Witnesses: Mcveigh Rented Truck Suspect’s Lawyer Wants Their Testimony Barred
Two important prosecution witnesses in the Oklahoma City bombing trial took the witness stand Tuesday and swore the man who rented the Ryder truck the government says carried the bomb was Timothy McVeigh.
Eldon Elliott, the owner of Elliott’s Body Shop, the Ryder rental outlet in Junction City, Kan., and Tom Kessinger, a mechanic there, insisted that “Robert Kling,” who paid $280 cash and said he did not need insurance because he was a careful driver, was, in fact, McVeigh.
In the first of two days of pretrial hearings before Judge Richard Matsch of Federal District Court, the credibility of both men was hammered by Stephen Jones, McVeigh’s lawyer, who wants their testimony and that of seven others barred.
Pretrial publicity, Jones argued, has irretrievably tainted their ability to make an honest identification of McVeigh, who is charged with the bombing along with Terry Nichols, who will be tried separately.
Kessinger has already conceded that he had made a mistake when he said the square-jawed man who came to be known as John Doe No. 2 had accompanied McVeigh. The man he described was actually Pvt. Todd Bunting of the Army, who rented a truck a day later and had no connection with the bombing.
On Tuesday, under an on-slaught of questions from Jones, Kessinger said he was absolutely certain that the man he described as John Doe No. 1 was McVeigh.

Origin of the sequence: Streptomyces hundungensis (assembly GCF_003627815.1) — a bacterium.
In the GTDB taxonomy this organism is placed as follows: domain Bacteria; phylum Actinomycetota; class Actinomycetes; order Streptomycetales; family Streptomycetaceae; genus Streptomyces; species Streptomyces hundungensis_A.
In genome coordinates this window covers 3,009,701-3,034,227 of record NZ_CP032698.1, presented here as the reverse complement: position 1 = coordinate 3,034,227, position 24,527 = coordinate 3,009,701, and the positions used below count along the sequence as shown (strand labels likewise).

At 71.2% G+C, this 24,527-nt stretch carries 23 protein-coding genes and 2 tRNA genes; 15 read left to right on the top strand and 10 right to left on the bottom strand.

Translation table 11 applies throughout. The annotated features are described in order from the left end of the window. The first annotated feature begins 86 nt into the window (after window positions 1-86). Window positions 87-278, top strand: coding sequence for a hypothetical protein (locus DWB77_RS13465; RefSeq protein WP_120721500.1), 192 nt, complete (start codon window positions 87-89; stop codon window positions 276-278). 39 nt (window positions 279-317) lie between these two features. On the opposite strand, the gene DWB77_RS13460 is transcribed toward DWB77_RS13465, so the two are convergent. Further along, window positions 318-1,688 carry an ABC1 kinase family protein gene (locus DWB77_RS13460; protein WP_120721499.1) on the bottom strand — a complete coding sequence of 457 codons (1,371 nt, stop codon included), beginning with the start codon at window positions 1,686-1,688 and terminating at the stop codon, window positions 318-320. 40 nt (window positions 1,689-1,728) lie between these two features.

“Was John Doe 1, the person you say is Timothy McVeigh, accompanied by anyone else when he came to the Ryder truck rental office?” Jones demanded.
“I don’t know,” Kessinger responded. “I want to say yes, but I don’t know who that individual was.”
Elliott, who has granted no interviews since the bombing, conceded at the outset, under questioning from Jones, that after the bombing, his shop printed up about 50 T-shirts saying “Elliott’s Body Shop - We Remember Our Customers.”
On Tuesday, Elliott said he was alone in the rental office on Saturday, April 15, when a man who called himself Robert Kling came in to reserve a Ryder truck.
On April 21, Elliott said, he was sitting 10 feet from the television set in the Elks Lodge when McVeigh, in prison garb, was led from the Noble County Courthouse in Perry, Okla. “I said, ‘That’s him.”’